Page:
Date: Thu, 20 Nov 1997 11:24:57 -0500

From: "Dennis R. Preston" preston[AT SYMBOL GOES HERE]PILOT.MSU.EDU

Subject: Re: vernacular


These are some very important issues. I would add to the style and status

senses of vernacular the other 'acquisition' one, namely, the

sociolinguistic 'commonplace' that your vernacular is your 'first learned'

and hence 'strongest' variety.

I think you have to specify which of the above definitions of vernacular

you are talking about before you can approach your last question. I also

believe you have to specify the linguistic 'level' you mean.

That covers too much territory to address quickly, but, to complicate it

further, you could think about the apparent fact that regionally isolated

varieties (e.g., Faroese as opposed to modern Norwegian, Trudgill's

example) show more rather than less variation due to their lack of

other-language and variety contact (i.e., their isolation).

If you throw out situations like that (and compare only 'equally situated'

varieties), then I believe there is a great deal of evidence that

lower-status varieties show greater regularity at lexical, phonological,

morphological, and syntactic levels. I wouldn't want to venture into

discoursal variation.

The next two situations (i.e., stylistic and 'native') are also

interesting. You would always expect more variation in your 'native'

variety (the acquisition sense of 'vernacular'), at least along

interpersonal and 'folk' dimensions, although you might speculate that some

middle (and upper-) class speakers come to find their native variety so

inappropriate for some sorts of interpersonal activities that they actually

prefer lower-status varieties (a less 'male' oriented notion of 'covert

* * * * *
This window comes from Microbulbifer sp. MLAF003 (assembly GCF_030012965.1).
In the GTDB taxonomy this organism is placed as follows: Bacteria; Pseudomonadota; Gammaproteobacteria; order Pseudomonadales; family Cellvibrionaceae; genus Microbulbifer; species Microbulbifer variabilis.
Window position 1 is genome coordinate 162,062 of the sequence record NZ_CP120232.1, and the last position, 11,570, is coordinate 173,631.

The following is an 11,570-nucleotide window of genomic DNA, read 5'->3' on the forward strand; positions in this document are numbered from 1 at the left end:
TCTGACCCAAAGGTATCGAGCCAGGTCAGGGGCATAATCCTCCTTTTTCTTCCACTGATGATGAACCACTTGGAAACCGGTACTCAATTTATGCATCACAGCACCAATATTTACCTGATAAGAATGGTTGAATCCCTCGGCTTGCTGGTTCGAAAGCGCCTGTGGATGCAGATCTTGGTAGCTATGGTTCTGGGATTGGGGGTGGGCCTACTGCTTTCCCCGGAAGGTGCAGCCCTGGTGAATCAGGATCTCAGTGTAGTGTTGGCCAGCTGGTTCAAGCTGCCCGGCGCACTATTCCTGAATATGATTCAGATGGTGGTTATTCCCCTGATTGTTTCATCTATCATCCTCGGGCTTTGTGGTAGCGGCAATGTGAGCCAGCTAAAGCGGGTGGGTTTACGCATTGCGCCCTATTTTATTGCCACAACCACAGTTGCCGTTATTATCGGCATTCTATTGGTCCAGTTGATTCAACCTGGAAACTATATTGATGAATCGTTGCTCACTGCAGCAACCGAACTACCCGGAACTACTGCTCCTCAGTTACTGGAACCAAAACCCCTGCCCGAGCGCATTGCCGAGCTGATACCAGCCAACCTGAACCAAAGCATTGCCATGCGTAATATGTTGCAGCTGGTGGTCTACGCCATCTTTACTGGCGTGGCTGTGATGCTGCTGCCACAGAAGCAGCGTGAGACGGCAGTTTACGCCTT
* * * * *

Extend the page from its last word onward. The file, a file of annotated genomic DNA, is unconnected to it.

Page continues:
pretige,' if you like, a theme I tried to use in exaplaining in some of my

recent attitudinal research the preference for southern speech among

northern repsondents - along affective dimensions only, of coruse;

intellectual and 'standard' language use still belong to northern speech

[according to Michigan respondents, at any rate]).

Glad to see someone is thinking about sorting this out. A little lexical

prescriptivism among professionals never hurts.


I want to return to something Jeutonne said a few days ago.

I object to the use of "vernacular" in the term, an objection that

I have had since the early 1980s.

Until we consistently use "vernacular" with other terms, such as

Southern dialect, Northern dialect, Yiddish English, Chicano

English, etc., we make, in my opinion, an unfortunate distinction for

African American English. Enough of this soap boax topic.

I am working on a paper on what sociolinguists mean by "vernacular"

and the value they attach to it. My hypothesis is that although we

often give a style-based definition of the term, we operationalize it

as a class-based construct. So I am asking, What does "vernacular"

mean to you?"

And while I'm at it, is everyone here comfortable with the claim that

the vernacular shows less internal variation than more formal/middle

class varieties?


ellen.johnson[AT SYMBOL GOES HERE]

Dennis R. Preston

Department of Linguistics and Languages

Michigan State University

East Lansing MI 48824-1027 USA


Office: (517)353-0740

Fax: (517)432-2736